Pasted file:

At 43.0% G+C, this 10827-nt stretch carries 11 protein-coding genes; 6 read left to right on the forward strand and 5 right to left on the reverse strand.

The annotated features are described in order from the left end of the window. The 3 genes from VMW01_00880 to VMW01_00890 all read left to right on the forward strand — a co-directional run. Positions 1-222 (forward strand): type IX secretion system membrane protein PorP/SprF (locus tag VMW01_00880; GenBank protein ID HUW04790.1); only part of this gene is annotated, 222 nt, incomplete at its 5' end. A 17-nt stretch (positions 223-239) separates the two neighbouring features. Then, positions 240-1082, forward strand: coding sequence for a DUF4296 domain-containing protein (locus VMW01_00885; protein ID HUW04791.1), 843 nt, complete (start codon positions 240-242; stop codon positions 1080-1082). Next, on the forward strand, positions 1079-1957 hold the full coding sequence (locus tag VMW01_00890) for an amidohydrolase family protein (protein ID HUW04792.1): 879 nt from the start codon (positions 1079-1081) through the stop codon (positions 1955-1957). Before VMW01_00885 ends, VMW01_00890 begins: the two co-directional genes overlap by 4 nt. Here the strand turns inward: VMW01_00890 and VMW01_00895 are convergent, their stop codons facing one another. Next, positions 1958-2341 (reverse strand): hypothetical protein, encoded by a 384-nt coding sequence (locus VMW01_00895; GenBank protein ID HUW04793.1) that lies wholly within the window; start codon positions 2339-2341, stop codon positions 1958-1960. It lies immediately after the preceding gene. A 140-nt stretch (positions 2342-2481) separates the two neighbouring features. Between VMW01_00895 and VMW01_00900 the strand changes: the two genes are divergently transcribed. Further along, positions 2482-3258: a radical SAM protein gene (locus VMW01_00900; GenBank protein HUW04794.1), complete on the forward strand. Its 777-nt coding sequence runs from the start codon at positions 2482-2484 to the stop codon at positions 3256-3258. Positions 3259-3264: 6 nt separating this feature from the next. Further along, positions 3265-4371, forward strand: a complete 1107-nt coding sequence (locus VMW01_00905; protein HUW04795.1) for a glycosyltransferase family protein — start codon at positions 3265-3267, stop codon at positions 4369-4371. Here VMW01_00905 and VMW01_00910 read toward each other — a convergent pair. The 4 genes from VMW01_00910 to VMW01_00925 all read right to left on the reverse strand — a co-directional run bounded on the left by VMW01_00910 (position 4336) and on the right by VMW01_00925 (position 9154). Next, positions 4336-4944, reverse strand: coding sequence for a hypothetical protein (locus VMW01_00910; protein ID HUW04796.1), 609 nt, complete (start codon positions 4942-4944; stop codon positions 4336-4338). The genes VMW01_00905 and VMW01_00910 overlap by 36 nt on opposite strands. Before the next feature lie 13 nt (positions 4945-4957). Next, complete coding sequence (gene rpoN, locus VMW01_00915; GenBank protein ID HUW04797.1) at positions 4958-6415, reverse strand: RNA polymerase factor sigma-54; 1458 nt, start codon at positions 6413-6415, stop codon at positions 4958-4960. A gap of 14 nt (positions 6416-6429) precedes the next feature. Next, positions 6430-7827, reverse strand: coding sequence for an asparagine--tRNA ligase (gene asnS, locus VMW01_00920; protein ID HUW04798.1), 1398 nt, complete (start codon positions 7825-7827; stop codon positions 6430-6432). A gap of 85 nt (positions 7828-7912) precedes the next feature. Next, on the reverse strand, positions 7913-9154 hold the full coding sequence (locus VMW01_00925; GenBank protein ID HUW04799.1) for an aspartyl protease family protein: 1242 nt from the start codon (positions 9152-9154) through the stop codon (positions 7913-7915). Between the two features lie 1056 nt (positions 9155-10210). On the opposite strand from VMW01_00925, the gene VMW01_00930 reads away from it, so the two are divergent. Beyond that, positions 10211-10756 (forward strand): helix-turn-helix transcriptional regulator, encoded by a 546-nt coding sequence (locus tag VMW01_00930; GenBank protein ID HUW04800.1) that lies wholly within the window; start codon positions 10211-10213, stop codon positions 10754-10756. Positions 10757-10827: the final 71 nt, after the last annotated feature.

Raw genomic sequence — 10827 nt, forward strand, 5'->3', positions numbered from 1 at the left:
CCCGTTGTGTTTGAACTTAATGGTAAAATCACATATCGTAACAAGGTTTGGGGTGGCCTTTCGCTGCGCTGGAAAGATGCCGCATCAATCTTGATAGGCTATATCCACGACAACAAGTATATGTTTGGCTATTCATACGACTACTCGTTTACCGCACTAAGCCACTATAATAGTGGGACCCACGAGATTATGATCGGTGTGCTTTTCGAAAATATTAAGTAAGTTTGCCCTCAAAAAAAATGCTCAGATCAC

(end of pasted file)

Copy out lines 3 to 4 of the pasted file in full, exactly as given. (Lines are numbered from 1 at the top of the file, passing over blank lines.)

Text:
Raw genomic sequence — 10827 nt, forward strand, 5'->3', positions numbered from 1 at the left:
CCCGTTGTGTTTGAACTTAATGGTAAAATCACATATCGTAACAAGGTTTGGGGTGGCCTTTCGCTGCGCTGGAAAGATGCCGCATCAATCTTGATAGGCTATATCCACGACAACAAGTATATGTTTGGCTATTCATACGACTACTCGTTTACCGCACTAAGCCACTATAATAGTGGGACCCACGAGATTATGATCGGTGTGCTTTTCGAAAATATTAAGTAAGTTTGCCCTCAAAAAAAATGCTCAGATCAC